Digital aesthetics on a visual level is often equated with the pixel, and any kind of pixelated structure. While on a first glance the pixel appears to be a working, appliable metaphor for »the digital«, a sketchy view reveals a few other possible candidates, I’ll draft here.
When talking about the digital, the notion of digital aesthetics refers to things created with computer, narrowing the digital realm down to the electronic computer. The notion of the digital allows to differentiate the digitized, distinguishable, separated and discreet and calculable from the notion of the analog, that is continuous and varying over time. The digital in contrast to the analogue continuity, is a sequence of discrete units.
Looking into the history of output devices for digital calculation, diagrammatically organized rows and columns of blinking lights in early computers, such as the Zuse 3 or the UNIVAC, electromechanical printers, also diagrammatically organized through their monospaced fonts, or the tabular structure of the punch card have informed digital aesthetics even before the usage of pixelated cathode-ray-tube (CRT) monitors. While these output devices may have been used for artistic creation, to my knowledge these have been marginalities.
Yet there are other devices that shaped very early digital aesthetics. Mathematicians Georg Nees, as well as Frieder Nake both from the mid 1960s on used a plotter to generate vector graphics and named the genre »Generative Computer Art«. One early plotter was the Zuse Z64 Graphomat, reading data from a punched tape (which connects it to the above mentioned punched card). The plotter as a device draws points and lines (or vectors, or geographic coordinates), so the programmed print definitions consisted mainly of start and end points, which were to be connected by a line, and only to a small extend of points. Making a long argument short, the vector-oriented plotter was a digital output even before the pixel-oriented raster CRT monitor came into widespread use for computer graphics. The raster CRT monitor only appeared, when computers had enough capacity to actually calculate each pixel on a screen raster. Prior to that CRT monitors have been used with vector descriptions, which describe only the start and end point and possibly a third value for amplitude, saving scarce memory. In his Sketchpad dissertation 1963, Ivan Sutherland notes that 1 point needs 20 bit to be described on the MIT Lincoln Laboratory TX-2 computer CRT display, and that points, lines and circles (or the parts of circles) can be drawn on screen.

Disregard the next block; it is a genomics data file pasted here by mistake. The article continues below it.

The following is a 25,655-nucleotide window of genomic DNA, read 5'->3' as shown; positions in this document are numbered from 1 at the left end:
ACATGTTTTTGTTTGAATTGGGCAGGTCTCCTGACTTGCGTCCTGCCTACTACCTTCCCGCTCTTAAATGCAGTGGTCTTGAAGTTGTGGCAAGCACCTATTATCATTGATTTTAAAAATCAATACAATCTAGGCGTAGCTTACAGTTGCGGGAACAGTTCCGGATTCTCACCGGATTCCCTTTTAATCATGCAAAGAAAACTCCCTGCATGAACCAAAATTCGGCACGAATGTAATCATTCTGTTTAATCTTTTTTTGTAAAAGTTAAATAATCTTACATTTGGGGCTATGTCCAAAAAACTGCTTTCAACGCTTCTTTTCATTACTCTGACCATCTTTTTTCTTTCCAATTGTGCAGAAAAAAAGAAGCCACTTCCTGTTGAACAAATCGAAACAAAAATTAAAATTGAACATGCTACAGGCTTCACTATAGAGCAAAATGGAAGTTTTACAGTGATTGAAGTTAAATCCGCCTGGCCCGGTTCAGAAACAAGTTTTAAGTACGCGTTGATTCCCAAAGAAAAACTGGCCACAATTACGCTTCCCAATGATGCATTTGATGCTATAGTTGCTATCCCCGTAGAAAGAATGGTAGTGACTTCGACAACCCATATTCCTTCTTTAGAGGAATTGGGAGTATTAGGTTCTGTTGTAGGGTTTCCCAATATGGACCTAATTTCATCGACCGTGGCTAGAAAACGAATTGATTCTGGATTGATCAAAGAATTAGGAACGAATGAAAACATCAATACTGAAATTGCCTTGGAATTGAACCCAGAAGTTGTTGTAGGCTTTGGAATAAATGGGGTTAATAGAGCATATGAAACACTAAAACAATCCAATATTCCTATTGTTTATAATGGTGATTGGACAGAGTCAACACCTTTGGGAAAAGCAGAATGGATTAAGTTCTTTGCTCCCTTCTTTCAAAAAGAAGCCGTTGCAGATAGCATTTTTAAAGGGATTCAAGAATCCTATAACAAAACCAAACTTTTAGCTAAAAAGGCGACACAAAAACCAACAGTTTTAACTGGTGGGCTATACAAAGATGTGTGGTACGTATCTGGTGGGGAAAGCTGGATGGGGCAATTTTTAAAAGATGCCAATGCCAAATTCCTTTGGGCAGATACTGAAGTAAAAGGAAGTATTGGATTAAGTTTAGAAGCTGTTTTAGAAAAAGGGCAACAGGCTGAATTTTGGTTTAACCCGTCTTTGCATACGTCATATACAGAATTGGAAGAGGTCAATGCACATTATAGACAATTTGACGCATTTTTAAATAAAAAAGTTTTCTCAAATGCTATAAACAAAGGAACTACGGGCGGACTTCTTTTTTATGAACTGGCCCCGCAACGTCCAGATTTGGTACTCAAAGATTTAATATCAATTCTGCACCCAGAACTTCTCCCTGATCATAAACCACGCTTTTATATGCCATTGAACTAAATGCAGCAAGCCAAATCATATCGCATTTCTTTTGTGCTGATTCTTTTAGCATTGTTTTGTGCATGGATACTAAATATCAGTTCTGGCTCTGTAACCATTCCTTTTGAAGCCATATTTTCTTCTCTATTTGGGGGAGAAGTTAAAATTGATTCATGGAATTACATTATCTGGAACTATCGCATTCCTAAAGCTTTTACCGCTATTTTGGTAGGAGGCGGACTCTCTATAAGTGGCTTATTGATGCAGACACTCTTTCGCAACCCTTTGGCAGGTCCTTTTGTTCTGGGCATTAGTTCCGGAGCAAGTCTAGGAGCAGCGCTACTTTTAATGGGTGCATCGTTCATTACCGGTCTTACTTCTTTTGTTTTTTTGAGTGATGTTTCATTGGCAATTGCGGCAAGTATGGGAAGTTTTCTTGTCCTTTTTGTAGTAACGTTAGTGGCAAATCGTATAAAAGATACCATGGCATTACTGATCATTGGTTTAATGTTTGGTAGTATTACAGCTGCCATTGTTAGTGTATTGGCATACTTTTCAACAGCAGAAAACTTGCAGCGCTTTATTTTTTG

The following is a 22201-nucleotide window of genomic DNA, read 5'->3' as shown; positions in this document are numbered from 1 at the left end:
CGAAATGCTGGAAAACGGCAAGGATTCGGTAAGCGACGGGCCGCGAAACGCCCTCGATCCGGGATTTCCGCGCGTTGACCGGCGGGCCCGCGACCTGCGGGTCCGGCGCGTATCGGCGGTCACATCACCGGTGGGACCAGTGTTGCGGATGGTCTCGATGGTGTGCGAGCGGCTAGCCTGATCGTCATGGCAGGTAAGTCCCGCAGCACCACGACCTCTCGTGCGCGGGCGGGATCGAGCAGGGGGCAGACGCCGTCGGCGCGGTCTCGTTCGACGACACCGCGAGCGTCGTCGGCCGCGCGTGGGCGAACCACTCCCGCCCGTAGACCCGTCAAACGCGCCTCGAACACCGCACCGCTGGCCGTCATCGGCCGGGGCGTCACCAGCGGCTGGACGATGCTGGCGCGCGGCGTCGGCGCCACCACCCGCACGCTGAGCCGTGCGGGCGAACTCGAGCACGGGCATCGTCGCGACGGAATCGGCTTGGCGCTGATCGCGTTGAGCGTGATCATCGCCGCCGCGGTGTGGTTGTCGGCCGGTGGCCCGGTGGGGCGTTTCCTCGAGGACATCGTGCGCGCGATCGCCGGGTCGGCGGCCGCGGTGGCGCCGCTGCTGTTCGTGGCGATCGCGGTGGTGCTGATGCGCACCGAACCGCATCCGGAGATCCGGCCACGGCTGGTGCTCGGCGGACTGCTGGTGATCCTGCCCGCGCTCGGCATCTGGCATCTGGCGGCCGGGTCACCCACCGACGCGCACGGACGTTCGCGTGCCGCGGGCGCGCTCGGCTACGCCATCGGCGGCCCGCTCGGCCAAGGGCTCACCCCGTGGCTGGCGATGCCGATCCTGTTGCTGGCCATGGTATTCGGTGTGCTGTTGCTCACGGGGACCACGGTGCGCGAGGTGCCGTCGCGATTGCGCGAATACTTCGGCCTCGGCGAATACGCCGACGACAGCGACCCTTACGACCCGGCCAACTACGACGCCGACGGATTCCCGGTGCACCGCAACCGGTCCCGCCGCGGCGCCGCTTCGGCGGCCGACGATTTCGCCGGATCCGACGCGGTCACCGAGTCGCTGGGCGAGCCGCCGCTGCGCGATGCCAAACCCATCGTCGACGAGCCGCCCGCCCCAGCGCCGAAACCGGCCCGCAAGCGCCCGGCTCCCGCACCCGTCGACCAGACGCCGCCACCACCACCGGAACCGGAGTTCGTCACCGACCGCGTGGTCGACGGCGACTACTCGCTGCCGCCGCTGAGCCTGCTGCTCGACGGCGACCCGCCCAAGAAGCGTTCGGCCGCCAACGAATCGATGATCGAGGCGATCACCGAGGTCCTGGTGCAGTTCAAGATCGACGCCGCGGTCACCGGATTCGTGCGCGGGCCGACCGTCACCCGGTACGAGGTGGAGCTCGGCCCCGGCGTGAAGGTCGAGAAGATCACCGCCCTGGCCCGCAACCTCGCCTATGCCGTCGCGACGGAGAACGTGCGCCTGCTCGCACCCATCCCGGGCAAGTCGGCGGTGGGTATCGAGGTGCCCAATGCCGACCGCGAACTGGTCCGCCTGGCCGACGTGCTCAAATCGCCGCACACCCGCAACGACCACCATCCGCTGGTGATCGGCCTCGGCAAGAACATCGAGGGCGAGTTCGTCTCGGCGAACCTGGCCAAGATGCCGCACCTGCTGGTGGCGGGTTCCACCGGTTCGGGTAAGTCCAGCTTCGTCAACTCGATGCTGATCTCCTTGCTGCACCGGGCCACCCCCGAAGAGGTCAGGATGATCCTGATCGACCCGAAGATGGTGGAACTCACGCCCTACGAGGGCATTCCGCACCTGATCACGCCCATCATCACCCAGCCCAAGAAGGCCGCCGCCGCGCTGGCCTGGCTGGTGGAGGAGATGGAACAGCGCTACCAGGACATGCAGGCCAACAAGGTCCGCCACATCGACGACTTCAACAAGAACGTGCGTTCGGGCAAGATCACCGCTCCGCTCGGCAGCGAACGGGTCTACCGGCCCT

So the aesthetics of the line dominated early digital aesthetics up to the mid 1980s [cf. Blobel/Schneider/Wegener: Prints & Plots: Computerkunst ’86. Gladbeck, 1986].
Frieder Nake: Hommage a Paul Klee, 1965, Source: Computers and Automation. Newtonville/Mass. no 8, August 1966, http://bitsavers.informatik.uni-stuttgart.de/pdf/computersAndAutomation/196608.pdf
Frieder Nake, Zufälliger Polygonzug, 1965, Source: Computers and Automation. Newtonville/Mass. no 8, August 1966, http://bitsavers.informatik.uni-stuttgart.de/pdf/computersAndAutomation/196608.pdf
Frieder Nake Rechteckschraffuren, 1965, Source: Computers and Automation. Newtonville/Mass. no 8, August 1966, http://bitsavers.informatik.uni-stuttgart.de/pdf/computersAndAutomation/196608.pdf
It may be necessary to introduce another distinction at this point. (Since this is only a blog post, I take the freedom of not looking intensively into this and very likely Frieder Nake or Georg Trogemann [Code und Material. Springer 2010] are be able to clarify.) The distincition is this: Some of the prints of that time have been generative in that sense, that algorithms with variables have been used to generate an image. These variables often were based on a re-calculation of the former value of the same variable, an iteration. The resulting aesthetics of the early generative art can be described as modernist, often structured, often ornamental or organic, to a large extend non-figurative and iterative. [Compare: http://dada.compart-bremen.de/browse/artwork]